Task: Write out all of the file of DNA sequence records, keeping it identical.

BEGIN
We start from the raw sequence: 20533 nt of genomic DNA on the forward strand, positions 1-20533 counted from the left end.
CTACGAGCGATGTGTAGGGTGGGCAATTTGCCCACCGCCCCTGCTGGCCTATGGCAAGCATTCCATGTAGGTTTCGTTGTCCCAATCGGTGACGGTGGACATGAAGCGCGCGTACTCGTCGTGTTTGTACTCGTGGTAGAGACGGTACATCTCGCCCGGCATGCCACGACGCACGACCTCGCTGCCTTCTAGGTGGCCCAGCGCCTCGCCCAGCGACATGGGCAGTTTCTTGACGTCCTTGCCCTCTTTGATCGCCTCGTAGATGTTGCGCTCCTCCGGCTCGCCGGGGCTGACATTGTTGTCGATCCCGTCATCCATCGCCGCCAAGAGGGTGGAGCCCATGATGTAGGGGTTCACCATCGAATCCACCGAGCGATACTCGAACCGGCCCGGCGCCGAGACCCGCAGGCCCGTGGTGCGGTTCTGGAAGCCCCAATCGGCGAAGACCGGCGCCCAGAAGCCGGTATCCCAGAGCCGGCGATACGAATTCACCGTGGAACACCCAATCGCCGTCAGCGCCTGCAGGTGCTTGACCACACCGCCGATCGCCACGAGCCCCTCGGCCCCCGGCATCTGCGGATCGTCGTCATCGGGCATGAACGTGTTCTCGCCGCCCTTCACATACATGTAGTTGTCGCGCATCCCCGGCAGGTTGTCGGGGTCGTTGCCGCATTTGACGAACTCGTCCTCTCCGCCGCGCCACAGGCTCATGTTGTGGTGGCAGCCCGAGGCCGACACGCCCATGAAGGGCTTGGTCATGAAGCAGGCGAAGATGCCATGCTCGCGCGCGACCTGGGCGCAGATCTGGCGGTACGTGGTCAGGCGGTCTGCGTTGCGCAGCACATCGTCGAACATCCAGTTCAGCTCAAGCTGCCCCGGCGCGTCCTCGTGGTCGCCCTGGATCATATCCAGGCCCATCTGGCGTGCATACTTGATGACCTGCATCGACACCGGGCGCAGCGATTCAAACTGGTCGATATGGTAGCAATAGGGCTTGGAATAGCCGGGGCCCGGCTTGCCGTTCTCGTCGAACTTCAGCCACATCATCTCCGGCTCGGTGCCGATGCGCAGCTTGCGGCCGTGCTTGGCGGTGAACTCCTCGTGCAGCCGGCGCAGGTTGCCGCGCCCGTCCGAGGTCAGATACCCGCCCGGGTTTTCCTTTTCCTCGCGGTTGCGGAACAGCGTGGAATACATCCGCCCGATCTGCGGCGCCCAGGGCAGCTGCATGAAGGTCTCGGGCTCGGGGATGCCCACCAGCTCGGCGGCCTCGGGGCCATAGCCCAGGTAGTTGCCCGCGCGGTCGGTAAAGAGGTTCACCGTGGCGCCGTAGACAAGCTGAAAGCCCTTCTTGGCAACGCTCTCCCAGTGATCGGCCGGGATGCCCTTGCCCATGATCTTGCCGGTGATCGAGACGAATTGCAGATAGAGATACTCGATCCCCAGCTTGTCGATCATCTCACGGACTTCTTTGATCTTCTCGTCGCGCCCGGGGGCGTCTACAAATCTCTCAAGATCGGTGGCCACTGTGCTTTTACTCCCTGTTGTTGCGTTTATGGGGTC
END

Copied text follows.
We start from the raw sequence: 20533 nt of genomic DNA on the forward strand, positions 1-20533 counted from the left end.
CTACGAGCGATGTGTAGGGTGGGCAATTTGCCCACCGCCCCTGCTGGCCTATGGCAAGCATTCCATGTAGGTTTCGTTGTCCCAATCGGTGACGGTGGACATGAAGCGCGCGTACTCGTCGTGTTTGTACTCGTGGTAGAGACGGTACATCTCGCCCGGCATGCCACGACGCACGACCTCGCTGCCTTCTAGGTGGCCCAGCGCCTCGCCCAGCGACATGGGCAGTTTCTTGACGTCCTTGCCCTCTTTGATCGCCTCGTAGATGTTGCGCTCCTCCGGCTCGCCGGGGCTGACATTGTTGTCGATCCCGTCATCCATCGCCGCCAAGAGGGTGGAGCCCATGATGTAGGGGTTCACCATCGAATCCACCGAGCGATACTCGAACCGGCCCGGCGCCGAGACCCGCAGGCCCGTGGTGCGGTTCTGGAAGCCCCAATCGGCGAAGACCGGCGCCCAGAAGCCGGTATCCCAGAGCCGGCGATACGAATTCACCGTGGAACACCCAATCGCCGTCAGCGCCTGCAGGTGCTTGACCACACCGCCGATCGCCACGAGCCCCTCGGCCCCCGGCATCTGCGGATCGTCGTCATCGGGCATGAACGTGTTCTCGCCGCCCTTCACATACATGTAGTTGTCGCGCATCCCCGGCAGGTTGTCGGGGTCGTTGCCGCATTTGACGAACTCGTCCTCTCCGCCGCGCCACAGGCTCATGTTGTGGTGGCAGCCCGAGGCCGACACGCCCATGAAGGGCTTGGTCATGAAGCAGGCGAAGATGCCATGCTCGCGCGCGACCTGGGCGCAGATCTGGCGGTACGTGGTCAGGCGGTCTGCGTTGCGCAGCACATCGTCGAACATCCAGTTCAGCTCAAGCTGCCCCGGCGCGTCCTCGTGGTCGCCCTGGATCATATCCAGGCCCATCTGGCGTGCATACTTGATGACCTGCATCGACACCGGGCGCAGCGATTCAAACTGGTCGATATGGTAGCAATAGGGCTTGGAATAGCCGGGGCCCGGCTTGCCGTTCTCGTCGAACTTCAGCCACATCATCTCCGGCTCGGTGCCGATGCGCAGCTTGCGGCCGTGCTTGGCGGTGAACTCCTCGTGCAGCCGGCGCAGGTTGCCGCGCCCGTCCGAGGTCAGATACCCGCCCGGGTTTTCCTTTTCCTCGCGGTTGCGGAACAGCGTGGAATACATCCGCCCGATCTGCGGCGCCCAGGGCAGCTGCATGAAGGTCTCGGGCTCGGGGATGCCCACCAGCTCGGCGGCCTCGGGGCCATAGCCCAGGTAGTTGCCCGCGCGGTCGGTAAAGAGGTTCACCGTGGCGCCGTAGACAAGCTGAAAGCCCTTCTTGGCAACGCTCTCCCAGTGATCGGCCGGGATGCCCTTGCCCATGATCTTGCCGGTGATCGAGACGAATTGCAGATAGAGATACTCGATCCCCAGCTTGTCGATCATCTCACGGACTTCTTTGATCTTCTCGTCGCGCCCGGGGGCGTCTACAAATCTCTCAAGATCGGTGGCCACTGTGCTTTTACTCCCTGTTGTTGCGTTTATGGGGTC